We usually think about high temperatures in the desert, but cold will get you too. During warm weather, wear light-colored clothing, hats, sunglasses, and sunscreen. During cooler weather, wear layers so that you can easily adjust the thickness of your insulation. It is easy to work up a sweat during cold weather, and then freeze when you stop to rest. Know the signs and symptoms of heat cramps (cramps), heat exhaustion (cool, moist, pale or red skin), heat stress (hot moist skin), heat stroke (hot dry skin), and hypothermia (cold clammy skin). One of the biggest problems with heat and cold stress is that it affects your brain and you don't recognize the problem -- so you need to watch out for your friends. Treatment includes moving the affected person to a cool shaded area and drinking water. If heat exhaustion progresses, the body temperature continues to rise and the person may develop heat stroke, a serious condition that requires immediate emergency care. Pour water on your friends to cool them off, even if they don't want it. Two hikers died of the heat on June 20, 2003. Read More...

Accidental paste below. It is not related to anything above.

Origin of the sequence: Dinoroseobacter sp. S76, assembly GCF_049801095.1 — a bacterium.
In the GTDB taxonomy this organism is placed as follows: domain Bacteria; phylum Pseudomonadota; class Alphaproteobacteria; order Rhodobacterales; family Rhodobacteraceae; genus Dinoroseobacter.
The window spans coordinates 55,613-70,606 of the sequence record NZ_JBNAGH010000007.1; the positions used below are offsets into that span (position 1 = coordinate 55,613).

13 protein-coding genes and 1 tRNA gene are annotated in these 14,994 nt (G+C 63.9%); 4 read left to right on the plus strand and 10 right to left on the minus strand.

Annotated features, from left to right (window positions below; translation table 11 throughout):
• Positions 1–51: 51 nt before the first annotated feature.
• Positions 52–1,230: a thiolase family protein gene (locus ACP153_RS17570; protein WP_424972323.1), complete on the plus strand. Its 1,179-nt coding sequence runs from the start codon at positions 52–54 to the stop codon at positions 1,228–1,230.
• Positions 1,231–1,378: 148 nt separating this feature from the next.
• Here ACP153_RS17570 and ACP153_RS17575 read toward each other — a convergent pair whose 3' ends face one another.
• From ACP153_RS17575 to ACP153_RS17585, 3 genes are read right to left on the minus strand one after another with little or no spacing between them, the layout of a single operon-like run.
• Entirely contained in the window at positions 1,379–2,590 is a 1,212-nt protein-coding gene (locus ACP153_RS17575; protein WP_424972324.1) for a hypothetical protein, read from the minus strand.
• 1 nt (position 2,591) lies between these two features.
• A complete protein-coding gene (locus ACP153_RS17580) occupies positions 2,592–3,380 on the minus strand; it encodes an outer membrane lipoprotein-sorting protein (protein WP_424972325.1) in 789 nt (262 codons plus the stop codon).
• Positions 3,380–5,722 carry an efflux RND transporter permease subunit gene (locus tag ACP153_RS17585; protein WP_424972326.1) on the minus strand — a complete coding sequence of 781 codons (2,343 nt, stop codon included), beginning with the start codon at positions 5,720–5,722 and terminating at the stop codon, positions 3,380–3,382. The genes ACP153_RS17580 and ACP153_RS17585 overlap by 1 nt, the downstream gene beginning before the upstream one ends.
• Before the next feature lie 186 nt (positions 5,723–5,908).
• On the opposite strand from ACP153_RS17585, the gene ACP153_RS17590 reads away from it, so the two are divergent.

Drinking Water

During warm weather, carry at least one gallon per person per day. Scale back from this amount depending on the length of the hike and the time of year. Leave extra drinking water in your vehicle so that you will feel free to drink all of your water before getting back to the trailhead. Enjoy, but don't count on, the water you find in creeks and springs. You should, however, purify wild water using iodine tablets (light weight, bad taste) or water filters (heavy, good taste).


They say that everything in the desert bites, scratches, or stabs. Some people say that this applies to plants too. Cacti are an obvious concern, but many other plants will get you too. Don't eat plants that you don't know. Don't try to cut open cacti to get the water (actually, this is a myth, you can't really get drinking water out of a cactus). In addition, it's a good idea to carry tweezers for removing thorns and spines. Use a pocket comb to flick chunks of cholla off your leg.